“It’s been fun, playing just kind of relaxed baseball, I guess,” Kopps said Sunday. “We’re not worrying about anything; just having fun playing. When I go out there, pitching is just fun. And with the other players, it’s fun talking to them and (hearing) what they have to say about everything.”

Through four games, five Sliders’ pitchers combined for a 0.54 team ERA and allowed just 12 hits while striking out 36 and walking five in 26 innings.

The bats were active, too, posting a .373 team batting average. No was more active than 2015 outfielder Eddy Gonzalez from Laredo, Texas, who hit .750 (9-for-12) with a triple, a home run, four RBI and four runs scored. Gonzalez is uncommitted and unranked.

Mayer explained that in the past the Sliders organization – which has been around for 12 years – separated players from the San Antonio, Corpus Christi and Houston areas and this past summer this group played on two separate teams. They were brought together for the first time this weekend for the South Qualifier, and all the subsequent tournament teams from this point forward will include prospects from all across South Texas.

“These are just baseball players that love to play the game,” Mayer said. “Sometimes that’s easy to say and sometimes you can just roll out with great (players) and when they get in this setting they’re just going through the motions. We don’t go through the motions, so I think that sometimes that’s what sets us apart.

“We have great arms but we also have guys that are dirt-bag type players who really come to play every game and that helps in a format like this.”

The Sliders don’t participate in fall tournaments as a rule, opting instead to attend camps at various Texas colleges in an attempt to get their players some exposure in front of the right people. They requested and received an invitation to the PG WWBA South Qualifier to further that exposure while also playing for a paid invitation to the PG WWBA World Championship in Jupiter, Fla., Oct. 23-27, a prize that goes to the tournament champion.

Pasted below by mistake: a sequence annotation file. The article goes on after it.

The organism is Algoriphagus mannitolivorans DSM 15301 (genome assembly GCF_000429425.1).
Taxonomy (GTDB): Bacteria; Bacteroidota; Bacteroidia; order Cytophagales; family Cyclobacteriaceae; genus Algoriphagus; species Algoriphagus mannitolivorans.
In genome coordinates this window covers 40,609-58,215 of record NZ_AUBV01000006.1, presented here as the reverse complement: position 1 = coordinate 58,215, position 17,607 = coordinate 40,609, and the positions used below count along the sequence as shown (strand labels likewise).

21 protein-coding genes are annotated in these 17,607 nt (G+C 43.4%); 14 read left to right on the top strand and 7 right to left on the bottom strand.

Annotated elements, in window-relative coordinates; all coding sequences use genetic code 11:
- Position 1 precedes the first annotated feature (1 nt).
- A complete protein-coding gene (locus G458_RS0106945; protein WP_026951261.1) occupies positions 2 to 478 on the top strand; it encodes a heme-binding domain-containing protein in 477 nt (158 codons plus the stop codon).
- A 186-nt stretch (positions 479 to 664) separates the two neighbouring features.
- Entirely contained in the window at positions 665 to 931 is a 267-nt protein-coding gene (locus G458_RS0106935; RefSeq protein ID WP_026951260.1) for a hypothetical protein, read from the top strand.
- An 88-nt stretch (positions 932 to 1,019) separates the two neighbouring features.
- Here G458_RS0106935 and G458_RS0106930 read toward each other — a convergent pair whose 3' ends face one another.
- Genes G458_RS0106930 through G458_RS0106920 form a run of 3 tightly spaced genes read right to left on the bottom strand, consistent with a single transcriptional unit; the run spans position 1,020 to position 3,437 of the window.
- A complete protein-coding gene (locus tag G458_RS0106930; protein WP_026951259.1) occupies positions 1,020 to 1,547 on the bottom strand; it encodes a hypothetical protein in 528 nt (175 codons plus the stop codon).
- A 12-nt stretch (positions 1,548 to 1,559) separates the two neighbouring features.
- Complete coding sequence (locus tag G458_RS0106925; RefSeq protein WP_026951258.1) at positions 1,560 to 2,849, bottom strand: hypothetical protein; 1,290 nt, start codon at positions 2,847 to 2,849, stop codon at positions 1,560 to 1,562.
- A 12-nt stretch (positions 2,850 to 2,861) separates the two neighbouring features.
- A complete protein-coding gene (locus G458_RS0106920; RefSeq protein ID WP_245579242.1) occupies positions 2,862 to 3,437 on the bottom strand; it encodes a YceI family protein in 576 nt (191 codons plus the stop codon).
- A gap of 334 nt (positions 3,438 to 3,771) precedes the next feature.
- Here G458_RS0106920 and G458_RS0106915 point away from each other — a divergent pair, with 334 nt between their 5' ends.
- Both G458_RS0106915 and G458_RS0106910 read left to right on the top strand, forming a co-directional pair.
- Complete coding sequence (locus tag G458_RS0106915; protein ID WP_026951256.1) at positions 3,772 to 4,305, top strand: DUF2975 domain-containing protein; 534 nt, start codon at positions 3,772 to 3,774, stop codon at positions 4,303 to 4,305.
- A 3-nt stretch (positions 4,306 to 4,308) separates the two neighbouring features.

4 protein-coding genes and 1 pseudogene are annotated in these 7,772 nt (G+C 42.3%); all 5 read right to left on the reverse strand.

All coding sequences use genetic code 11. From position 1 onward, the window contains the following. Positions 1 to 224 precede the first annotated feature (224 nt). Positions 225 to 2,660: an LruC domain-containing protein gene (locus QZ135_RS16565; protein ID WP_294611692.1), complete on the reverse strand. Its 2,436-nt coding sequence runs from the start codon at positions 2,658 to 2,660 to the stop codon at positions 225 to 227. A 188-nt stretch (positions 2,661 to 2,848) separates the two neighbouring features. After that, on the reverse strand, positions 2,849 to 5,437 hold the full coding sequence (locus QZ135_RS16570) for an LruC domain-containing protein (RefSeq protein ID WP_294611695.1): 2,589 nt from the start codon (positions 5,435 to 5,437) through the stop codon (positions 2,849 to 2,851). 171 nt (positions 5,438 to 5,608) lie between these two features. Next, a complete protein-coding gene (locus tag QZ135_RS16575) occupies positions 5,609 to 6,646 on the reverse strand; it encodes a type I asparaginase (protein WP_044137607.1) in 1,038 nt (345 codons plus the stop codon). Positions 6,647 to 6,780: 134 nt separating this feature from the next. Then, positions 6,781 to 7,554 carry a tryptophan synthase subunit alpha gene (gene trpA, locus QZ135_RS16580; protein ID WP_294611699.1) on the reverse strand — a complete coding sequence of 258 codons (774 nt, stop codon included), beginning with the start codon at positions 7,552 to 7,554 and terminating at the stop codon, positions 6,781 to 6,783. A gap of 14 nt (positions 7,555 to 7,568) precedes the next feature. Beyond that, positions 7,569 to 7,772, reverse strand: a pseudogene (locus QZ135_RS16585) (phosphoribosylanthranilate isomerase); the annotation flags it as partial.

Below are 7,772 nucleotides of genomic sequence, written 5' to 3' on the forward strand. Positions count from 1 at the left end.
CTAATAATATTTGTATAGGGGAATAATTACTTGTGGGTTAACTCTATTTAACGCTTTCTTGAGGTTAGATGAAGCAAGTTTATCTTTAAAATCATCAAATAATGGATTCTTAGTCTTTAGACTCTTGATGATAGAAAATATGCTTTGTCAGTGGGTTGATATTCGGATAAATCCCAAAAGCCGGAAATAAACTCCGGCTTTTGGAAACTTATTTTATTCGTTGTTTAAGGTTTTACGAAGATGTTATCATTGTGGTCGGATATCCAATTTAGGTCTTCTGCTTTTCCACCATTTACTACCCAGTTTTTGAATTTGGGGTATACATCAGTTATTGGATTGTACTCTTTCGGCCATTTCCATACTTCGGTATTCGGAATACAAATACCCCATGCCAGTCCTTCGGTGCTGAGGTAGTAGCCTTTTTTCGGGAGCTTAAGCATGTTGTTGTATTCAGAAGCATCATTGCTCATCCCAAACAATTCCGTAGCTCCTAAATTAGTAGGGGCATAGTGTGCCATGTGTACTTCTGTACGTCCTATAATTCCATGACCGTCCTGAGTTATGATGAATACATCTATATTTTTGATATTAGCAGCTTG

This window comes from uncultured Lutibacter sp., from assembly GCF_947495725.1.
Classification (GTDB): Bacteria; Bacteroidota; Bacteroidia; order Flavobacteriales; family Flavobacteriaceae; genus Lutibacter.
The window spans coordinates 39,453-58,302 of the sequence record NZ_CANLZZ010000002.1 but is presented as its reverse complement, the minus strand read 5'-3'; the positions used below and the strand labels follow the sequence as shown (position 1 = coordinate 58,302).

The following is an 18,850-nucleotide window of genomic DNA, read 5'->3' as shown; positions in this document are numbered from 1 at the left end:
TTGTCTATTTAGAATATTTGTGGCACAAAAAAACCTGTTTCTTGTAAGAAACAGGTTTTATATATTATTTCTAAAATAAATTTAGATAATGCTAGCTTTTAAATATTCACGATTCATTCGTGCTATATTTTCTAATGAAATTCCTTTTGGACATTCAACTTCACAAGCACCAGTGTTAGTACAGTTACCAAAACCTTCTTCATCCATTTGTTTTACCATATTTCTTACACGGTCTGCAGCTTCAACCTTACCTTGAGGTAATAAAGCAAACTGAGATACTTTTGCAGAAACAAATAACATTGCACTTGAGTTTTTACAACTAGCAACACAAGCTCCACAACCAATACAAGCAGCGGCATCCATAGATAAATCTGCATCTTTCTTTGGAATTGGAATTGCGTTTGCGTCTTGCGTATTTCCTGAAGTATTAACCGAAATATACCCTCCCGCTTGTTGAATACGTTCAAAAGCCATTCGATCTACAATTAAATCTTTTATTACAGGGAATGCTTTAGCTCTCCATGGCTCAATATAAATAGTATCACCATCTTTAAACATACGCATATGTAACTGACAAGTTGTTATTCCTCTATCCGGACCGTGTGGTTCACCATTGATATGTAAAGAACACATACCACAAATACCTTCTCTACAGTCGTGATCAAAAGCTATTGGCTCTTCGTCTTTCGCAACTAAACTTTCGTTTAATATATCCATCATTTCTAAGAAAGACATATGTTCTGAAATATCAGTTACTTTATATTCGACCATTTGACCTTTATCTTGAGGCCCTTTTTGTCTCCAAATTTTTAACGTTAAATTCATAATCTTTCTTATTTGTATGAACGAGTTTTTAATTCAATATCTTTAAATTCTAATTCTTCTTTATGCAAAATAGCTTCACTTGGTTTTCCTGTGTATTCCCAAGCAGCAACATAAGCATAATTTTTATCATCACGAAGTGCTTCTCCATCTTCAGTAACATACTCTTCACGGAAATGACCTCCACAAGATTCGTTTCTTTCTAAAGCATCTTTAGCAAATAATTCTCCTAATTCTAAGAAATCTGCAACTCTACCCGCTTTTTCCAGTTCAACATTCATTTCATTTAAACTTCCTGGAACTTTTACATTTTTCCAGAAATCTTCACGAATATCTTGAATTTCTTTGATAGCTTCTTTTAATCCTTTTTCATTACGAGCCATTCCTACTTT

“This is kind of the perfect deal because the fall is what it is, but it’s fun to be able to go one event where you kind of have a little something on the line and you kind of play a little differently than you’re used to,” Mayer said. “We certainly came here with (the Jupiter invitation) in mind, like everyone else does, I’m sure. We felt like we had a legitimate shot with the talent we have.”

The Sliders played the last three days without a handful of top 500-ranked prospects that were on their initial roster, including 2016 middle-infielder Jaxon Williams from Rosenberg, Texas, an Arkansas commit ranked 155th nationally. Mayer said that if the team is playing Monday, Williams might be able to join them.

 “We’ve put together a team from all around Texas and it’s going pretty well,” Sellers said. “We’ve got a couple of young guys, a couple of old guys, a couple of experienced guys and we’ve just really hit the ball well and fielded well and pitched well. We’ve worked as a team and we’ve had a lot of fun. … Everybody’s contributing and it’s a family.

“The coaches let us play ball the way we know how to play ball,” he concluded. “We go out there and have fun playing the game we love.”